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Health Careers and International Work

By: Ian Murnaghan BSc (hons), MSc - Updated: 3 Jan 2013 | comments*Discuss
 
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For some, choosing a health career goes further than just working in their home country. They may want to choose international health work.

There are many options, ranging from a one-off internship of a few months to a year spent in a developing country. Some health workers may even spend a lifetime working in a career that requires travel to new locations.

Working in a Developing Country

Working in a developing country brings enormous challenges. It does, however, give you the chance to use your skills and experience to help people who often don’t have access to quality, dependable healthcare.

You might be a physician who wants to take a hiatus from work to experience a different environment where you support the health needs of a poverty-stricken population. Nurses and surgeons may also want to bring their skills to developing nations, particularly where a surgery makes a lasting difference for a child.

International Student Placements

Student placements are an excellent way to get experience. In fact, for some health careers, practical experience is mandatory to receive a specific health title that is nationally protected. You might want to choose a placement in another country.

While most placements are through a university, there are alliances with international ones that let you do practical work abroad. Even though the culture can be different, English speaking health professionals may still be in-demand and needed to support English speaking members of the population. It also gives students a chance to experience another culture and patient base.

Working as a Travel Nurse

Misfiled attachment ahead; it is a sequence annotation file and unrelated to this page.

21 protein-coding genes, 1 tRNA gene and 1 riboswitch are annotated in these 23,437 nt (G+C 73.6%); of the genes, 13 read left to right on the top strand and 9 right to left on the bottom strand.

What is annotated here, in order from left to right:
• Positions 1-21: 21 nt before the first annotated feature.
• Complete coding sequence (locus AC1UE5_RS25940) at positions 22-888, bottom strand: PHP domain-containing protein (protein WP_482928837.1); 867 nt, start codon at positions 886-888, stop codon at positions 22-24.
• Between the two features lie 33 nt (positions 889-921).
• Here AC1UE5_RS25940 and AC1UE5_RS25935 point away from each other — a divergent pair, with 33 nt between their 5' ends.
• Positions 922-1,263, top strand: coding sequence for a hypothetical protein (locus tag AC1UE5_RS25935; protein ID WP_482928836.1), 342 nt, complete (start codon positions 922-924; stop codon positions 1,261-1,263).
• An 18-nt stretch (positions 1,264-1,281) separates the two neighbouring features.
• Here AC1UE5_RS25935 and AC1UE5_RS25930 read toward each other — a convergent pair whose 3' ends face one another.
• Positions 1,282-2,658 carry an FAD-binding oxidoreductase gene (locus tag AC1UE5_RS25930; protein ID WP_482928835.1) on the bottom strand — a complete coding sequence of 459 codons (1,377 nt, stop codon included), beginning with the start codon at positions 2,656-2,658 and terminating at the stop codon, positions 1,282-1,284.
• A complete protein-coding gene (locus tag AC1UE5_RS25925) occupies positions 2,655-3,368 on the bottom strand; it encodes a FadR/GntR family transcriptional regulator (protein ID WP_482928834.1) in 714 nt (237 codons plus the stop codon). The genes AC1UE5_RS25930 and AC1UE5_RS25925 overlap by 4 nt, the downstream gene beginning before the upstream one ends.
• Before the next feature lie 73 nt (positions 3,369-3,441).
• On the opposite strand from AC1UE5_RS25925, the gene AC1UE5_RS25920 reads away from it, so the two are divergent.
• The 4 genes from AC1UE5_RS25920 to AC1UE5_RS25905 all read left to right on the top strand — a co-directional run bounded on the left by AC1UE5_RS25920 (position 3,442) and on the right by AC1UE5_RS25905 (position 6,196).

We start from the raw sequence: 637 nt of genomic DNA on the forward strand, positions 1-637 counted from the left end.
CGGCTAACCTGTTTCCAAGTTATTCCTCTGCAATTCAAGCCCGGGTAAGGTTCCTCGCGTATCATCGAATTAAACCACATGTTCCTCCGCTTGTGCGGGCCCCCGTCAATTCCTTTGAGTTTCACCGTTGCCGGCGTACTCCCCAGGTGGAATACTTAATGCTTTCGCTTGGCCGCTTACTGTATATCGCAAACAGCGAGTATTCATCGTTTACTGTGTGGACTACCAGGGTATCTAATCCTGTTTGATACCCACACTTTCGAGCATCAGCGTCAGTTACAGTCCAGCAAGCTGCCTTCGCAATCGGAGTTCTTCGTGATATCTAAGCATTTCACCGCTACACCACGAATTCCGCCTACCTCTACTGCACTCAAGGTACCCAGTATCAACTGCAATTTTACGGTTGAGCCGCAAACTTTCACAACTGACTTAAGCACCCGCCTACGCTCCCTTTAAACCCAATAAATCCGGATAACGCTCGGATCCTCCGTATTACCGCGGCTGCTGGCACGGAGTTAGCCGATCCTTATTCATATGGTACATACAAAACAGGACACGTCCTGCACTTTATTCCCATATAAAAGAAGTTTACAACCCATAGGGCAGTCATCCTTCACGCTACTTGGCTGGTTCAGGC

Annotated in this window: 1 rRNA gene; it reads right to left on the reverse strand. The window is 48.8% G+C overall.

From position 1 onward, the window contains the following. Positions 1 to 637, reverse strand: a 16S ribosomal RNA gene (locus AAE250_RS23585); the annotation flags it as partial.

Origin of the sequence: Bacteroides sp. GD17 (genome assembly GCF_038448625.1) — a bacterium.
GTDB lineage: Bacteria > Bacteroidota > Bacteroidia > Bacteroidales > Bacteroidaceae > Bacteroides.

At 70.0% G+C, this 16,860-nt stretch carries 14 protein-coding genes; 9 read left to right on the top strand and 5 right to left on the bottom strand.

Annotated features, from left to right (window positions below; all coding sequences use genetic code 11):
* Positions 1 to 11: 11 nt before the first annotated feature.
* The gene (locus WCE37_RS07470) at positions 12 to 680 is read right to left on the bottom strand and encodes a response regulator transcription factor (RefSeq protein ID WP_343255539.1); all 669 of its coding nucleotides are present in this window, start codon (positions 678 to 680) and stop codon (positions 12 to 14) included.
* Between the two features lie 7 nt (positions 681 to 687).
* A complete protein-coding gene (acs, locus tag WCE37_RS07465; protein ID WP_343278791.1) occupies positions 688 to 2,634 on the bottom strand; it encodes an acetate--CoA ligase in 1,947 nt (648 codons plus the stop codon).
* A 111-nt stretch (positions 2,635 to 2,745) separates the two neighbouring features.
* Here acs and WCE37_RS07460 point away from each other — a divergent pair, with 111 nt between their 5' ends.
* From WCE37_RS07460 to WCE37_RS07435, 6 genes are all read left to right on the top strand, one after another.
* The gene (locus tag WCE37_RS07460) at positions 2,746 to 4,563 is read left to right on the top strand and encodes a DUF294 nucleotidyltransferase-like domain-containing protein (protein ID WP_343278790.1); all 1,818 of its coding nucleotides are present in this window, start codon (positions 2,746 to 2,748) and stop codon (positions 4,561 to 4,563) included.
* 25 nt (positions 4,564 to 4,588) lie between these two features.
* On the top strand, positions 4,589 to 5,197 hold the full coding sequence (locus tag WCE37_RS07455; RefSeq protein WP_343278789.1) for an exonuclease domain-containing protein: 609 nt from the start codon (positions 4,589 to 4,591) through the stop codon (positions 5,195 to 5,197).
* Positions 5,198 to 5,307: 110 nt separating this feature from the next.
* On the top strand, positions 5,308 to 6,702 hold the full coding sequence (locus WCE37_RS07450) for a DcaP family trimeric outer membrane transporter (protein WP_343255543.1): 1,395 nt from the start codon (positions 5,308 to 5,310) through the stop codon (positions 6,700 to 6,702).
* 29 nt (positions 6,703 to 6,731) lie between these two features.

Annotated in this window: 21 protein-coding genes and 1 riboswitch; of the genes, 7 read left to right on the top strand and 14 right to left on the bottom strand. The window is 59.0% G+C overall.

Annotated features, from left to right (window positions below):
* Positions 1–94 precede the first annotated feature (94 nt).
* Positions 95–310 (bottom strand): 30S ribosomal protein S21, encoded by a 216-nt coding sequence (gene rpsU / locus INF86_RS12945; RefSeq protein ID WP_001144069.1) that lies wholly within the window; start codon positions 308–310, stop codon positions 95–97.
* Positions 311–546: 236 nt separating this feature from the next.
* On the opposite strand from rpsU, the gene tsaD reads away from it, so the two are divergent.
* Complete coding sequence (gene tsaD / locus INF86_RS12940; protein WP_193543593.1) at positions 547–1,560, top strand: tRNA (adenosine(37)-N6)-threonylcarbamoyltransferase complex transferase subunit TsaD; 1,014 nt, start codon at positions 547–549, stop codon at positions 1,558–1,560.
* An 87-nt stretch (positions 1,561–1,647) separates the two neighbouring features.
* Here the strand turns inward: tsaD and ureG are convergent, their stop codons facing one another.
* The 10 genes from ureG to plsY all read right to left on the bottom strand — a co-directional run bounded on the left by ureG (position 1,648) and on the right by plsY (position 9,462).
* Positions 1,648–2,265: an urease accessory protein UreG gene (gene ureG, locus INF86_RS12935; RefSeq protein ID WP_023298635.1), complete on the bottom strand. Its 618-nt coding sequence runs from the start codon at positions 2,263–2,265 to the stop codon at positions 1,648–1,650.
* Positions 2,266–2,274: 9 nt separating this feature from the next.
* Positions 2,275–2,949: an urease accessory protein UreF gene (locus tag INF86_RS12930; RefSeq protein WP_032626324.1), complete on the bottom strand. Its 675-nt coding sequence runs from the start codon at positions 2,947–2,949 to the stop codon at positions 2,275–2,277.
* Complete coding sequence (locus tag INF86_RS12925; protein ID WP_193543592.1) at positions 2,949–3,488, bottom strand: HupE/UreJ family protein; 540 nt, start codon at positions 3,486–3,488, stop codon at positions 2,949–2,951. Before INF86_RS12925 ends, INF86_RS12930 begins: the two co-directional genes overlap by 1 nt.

Travel nurses often spend the lifetime of their career working in different places. Typically, this is not in a developing nation but rather, in a westernised country with a high demand for nurses.

Due to this demand, employers look elsewhere to recruit nurses, to whom they often pay high salaries to encourage them to move. For a majority of nurses, this kind of health career – while accessible right to their retirement – will not be a long-term decision. This is primarily due to factors such as family and similar commitments.

Voluntary or Paid Work?

Sometimes, volunteer work is well worth it for the personal satisfaction you get from making a difference. Others find that international health work is helpful as a voluntary internship that gives them experience to help them later achieve their ‘dream’ health position.

Make sure that you can fund voluntary travel and work or have money in place from a grant or as part of your university programme. It’s also wise to have a contingency plan in place to deal with any financial emergencies, particularly where you’re volunteering and don’t have a regular income.

Personal Health Considerations

It’s important that you consider health issues such as immunisations and other cautionary measures if you do choose to work abroad. Not all standards of living will be comparable to Britain.

While this challenge may even be part of the appeal, make sure you plan well ahead and always bring an appropriate first aid travel kit. Be sure you know how to obtain medical help and speak with your doctor in advance of travel to get a health check.

Getting the Most from International Health Work

Those who truly gain the most from their international health work are ones who carefully look at all aspects that affect the transition. This includes all of the logistics, such as taxes, relocation costs, legal issues and the cost of living in the new country.

Another important consideration is whether you have children or a partner. For many, being independent in this career is easier because they can travel freely and don’t have the family commitments many people may have in life. As long as you approach international health work with caution to ensure you are safe and well prepared, it could be a rewarding time in your health career.

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